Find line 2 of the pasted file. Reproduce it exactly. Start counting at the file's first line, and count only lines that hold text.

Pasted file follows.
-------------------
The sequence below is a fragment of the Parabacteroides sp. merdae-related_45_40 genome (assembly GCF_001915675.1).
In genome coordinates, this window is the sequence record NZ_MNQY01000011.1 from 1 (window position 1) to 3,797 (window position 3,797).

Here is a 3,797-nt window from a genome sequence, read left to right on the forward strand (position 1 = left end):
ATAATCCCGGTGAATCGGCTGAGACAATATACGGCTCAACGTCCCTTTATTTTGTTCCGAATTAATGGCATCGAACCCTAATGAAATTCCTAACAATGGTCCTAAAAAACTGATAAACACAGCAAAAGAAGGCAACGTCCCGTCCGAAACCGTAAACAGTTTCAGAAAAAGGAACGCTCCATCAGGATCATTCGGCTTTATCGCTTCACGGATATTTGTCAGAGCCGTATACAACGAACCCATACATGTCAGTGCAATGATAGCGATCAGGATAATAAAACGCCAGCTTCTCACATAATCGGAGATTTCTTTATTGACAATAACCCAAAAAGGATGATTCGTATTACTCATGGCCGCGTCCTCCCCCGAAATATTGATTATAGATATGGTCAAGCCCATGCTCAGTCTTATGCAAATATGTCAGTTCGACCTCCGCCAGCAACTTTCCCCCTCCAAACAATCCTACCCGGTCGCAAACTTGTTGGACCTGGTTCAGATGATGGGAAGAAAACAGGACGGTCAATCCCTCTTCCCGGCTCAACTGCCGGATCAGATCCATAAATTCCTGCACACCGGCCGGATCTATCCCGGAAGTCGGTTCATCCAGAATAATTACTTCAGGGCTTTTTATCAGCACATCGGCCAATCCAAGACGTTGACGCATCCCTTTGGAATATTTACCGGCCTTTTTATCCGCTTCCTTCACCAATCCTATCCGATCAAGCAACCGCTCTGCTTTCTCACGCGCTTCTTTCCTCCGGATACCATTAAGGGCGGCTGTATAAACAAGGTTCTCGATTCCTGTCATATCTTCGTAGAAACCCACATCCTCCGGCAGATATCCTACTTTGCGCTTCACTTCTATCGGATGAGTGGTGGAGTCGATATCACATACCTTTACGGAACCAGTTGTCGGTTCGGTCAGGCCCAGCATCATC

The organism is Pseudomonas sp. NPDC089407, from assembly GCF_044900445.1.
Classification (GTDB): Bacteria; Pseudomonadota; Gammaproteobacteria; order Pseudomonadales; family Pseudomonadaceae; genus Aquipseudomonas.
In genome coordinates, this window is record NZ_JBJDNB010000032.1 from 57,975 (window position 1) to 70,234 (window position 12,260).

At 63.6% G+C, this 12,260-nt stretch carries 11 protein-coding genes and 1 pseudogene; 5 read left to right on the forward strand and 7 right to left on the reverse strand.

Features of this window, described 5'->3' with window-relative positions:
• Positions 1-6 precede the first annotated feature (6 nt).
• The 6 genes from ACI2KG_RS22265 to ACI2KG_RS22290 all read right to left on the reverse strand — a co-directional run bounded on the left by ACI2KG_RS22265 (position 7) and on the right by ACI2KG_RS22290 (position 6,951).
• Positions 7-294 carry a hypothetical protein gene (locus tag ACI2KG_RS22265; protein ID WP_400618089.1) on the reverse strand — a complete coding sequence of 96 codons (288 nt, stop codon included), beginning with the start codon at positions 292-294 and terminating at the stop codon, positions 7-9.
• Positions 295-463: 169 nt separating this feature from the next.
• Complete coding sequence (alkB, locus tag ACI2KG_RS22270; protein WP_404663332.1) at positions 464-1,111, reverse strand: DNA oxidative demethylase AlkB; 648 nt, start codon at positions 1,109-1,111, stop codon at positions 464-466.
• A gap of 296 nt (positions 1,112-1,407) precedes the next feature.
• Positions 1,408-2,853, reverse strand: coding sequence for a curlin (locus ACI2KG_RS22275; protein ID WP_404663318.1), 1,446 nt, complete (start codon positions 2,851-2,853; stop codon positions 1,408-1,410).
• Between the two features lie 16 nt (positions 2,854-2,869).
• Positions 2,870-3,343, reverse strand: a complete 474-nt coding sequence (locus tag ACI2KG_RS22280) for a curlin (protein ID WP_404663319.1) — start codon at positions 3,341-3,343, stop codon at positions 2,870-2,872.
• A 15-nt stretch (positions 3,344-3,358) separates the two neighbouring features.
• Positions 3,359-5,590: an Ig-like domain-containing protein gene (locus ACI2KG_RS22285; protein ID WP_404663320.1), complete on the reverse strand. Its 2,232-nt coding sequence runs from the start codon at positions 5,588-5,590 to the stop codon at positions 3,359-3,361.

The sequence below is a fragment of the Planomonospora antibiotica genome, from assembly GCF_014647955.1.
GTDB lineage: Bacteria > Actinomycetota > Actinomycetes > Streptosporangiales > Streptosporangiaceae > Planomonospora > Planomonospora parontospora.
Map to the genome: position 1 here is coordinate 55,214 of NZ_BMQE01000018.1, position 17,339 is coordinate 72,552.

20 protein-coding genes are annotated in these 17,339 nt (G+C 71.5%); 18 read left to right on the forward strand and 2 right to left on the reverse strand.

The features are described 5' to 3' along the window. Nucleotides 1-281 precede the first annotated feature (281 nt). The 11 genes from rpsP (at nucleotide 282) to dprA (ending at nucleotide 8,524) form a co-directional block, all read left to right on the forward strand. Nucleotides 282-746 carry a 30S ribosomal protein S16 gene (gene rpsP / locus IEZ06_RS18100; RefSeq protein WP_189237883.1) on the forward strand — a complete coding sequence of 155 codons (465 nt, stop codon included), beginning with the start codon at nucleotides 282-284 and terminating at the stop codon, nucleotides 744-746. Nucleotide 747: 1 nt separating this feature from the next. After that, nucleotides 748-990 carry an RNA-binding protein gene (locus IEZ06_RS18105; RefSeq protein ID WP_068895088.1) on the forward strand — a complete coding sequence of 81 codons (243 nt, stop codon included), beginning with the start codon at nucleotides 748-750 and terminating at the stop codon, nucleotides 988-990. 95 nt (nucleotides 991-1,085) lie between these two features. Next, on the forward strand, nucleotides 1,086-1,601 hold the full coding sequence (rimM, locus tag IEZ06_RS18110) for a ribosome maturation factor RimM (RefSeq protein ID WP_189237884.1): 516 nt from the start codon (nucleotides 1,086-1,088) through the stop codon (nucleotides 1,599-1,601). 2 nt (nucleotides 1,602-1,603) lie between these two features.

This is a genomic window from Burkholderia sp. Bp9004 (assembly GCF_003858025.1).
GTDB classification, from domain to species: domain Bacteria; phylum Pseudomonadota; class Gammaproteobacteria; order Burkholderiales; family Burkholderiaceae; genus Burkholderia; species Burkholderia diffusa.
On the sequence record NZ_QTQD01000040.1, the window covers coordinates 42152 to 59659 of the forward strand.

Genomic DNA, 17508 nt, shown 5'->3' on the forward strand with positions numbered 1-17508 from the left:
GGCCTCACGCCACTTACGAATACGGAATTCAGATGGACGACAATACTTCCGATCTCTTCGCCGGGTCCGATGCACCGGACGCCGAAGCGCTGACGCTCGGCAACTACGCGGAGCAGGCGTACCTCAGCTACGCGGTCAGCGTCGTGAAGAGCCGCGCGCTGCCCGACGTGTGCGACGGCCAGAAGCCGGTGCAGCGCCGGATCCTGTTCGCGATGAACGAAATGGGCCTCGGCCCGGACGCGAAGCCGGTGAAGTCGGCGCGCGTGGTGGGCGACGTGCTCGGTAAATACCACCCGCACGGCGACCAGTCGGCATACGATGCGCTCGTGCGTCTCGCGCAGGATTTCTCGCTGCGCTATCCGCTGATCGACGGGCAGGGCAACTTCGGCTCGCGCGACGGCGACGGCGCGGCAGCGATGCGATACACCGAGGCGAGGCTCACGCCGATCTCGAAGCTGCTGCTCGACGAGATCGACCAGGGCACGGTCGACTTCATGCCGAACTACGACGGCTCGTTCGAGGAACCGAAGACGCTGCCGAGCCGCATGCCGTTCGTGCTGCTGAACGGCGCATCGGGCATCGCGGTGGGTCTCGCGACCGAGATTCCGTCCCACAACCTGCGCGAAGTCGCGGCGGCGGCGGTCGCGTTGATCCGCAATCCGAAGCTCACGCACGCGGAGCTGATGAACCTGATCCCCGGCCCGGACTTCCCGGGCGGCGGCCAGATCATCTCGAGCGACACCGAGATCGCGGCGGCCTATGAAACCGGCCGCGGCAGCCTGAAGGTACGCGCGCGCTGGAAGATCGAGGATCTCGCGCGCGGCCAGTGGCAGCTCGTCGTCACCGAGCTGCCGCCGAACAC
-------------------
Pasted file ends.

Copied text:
In genome coordinates, this window is the sequence record NZ_MNQY01000011.1 from 1 (window position 1) to 3,797 (window position 3,797).